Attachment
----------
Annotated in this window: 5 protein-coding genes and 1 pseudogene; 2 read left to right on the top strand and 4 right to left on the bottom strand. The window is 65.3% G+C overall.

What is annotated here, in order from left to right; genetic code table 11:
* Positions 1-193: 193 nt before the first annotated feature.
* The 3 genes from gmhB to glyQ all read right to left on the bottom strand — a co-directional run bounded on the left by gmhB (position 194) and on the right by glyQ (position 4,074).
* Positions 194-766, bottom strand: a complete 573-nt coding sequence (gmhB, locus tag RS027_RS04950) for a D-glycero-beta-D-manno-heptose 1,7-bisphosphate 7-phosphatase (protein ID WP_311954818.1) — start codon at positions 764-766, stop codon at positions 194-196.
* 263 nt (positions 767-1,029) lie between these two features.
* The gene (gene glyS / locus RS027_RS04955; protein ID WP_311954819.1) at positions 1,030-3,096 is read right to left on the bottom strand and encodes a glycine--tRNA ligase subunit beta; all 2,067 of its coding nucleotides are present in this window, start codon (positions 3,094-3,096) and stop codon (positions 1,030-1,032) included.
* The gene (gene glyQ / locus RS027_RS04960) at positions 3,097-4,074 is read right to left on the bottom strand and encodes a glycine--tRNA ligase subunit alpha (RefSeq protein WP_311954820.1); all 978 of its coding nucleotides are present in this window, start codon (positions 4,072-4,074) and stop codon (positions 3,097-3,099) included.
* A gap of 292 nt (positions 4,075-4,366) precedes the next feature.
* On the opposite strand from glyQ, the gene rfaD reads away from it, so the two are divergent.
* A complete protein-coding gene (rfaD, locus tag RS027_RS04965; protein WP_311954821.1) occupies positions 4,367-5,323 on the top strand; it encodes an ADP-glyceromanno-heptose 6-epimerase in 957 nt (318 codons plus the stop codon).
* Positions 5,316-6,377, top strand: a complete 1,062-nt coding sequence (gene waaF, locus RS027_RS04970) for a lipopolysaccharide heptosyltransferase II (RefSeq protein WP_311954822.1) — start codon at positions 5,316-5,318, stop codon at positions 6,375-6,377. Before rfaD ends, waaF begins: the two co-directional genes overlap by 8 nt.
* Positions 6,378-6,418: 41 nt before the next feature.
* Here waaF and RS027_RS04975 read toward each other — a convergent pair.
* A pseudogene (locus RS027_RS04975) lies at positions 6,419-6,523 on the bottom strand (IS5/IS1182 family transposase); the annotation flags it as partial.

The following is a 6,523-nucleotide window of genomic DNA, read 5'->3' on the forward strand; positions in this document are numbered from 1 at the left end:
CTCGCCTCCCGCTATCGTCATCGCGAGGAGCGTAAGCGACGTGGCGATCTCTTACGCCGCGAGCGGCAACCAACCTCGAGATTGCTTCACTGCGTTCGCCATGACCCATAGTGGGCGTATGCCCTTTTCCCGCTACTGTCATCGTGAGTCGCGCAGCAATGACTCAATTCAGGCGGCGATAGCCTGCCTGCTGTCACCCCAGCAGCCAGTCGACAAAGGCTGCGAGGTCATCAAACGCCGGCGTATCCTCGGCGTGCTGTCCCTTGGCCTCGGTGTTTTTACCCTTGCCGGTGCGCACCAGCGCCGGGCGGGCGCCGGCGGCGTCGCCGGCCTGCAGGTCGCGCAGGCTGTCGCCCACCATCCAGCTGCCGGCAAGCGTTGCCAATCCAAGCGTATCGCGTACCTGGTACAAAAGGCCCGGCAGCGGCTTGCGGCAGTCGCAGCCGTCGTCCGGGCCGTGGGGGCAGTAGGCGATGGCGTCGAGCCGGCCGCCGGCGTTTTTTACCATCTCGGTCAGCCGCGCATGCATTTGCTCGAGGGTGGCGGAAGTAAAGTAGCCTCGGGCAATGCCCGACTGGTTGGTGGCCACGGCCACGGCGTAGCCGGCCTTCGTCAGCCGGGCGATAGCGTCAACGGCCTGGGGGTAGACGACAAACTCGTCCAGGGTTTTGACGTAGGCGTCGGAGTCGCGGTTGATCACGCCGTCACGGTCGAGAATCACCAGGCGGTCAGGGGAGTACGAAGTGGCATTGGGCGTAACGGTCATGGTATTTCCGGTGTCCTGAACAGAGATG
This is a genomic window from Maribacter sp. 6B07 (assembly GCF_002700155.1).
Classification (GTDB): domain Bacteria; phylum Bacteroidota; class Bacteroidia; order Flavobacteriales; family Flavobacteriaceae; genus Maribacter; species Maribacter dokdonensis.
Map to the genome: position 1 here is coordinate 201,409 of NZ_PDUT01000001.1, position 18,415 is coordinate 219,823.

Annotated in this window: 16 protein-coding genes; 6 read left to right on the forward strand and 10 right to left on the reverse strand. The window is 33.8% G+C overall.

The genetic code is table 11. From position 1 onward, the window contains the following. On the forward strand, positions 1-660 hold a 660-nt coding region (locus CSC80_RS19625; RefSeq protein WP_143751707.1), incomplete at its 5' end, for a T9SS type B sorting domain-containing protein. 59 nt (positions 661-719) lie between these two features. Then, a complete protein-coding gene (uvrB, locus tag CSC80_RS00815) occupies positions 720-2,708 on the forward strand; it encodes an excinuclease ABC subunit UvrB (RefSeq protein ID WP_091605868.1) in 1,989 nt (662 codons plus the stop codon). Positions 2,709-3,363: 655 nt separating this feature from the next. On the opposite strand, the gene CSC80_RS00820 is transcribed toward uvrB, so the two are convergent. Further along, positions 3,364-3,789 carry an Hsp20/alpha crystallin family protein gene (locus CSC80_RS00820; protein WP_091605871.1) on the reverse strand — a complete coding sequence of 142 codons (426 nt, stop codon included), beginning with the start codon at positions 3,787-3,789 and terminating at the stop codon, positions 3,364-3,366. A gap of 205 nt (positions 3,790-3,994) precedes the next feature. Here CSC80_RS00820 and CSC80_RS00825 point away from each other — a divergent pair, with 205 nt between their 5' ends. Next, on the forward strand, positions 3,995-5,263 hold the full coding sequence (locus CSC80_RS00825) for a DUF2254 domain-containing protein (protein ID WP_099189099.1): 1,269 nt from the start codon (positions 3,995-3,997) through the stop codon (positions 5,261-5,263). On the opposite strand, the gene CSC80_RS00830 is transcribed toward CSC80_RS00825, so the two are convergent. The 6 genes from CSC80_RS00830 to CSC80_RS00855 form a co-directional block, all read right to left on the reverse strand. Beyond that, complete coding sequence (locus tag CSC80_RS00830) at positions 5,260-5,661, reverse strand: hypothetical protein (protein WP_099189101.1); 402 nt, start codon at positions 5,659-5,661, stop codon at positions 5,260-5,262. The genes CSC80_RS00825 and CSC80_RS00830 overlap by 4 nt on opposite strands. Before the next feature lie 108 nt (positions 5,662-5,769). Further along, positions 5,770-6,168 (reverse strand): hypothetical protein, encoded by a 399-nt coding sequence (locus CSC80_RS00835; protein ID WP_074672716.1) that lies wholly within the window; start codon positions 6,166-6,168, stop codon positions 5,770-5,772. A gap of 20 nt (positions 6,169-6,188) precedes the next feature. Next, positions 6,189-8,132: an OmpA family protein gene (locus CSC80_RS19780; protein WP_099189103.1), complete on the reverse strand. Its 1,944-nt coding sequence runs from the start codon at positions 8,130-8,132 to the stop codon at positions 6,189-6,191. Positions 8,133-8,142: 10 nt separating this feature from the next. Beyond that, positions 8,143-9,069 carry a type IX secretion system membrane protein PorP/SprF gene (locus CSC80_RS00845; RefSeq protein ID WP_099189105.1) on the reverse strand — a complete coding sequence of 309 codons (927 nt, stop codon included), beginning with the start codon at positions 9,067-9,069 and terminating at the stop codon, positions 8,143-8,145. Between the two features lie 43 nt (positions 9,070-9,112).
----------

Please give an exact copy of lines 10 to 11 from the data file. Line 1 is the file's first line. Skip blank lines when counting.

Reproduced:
* On the opposite strand from glyQ, the gene rfaD reads away from it, so the two are divergent.
* A complete protein-coding gene (rfaD, locus tag RS027_RS04965; protein WP_311954821.1) occupies positions 4,367-5,323 on the top strand; it encodes an ADP-glyceromanno-heptose 6-epimerase in 957 nt (318 codons plus the stop codon).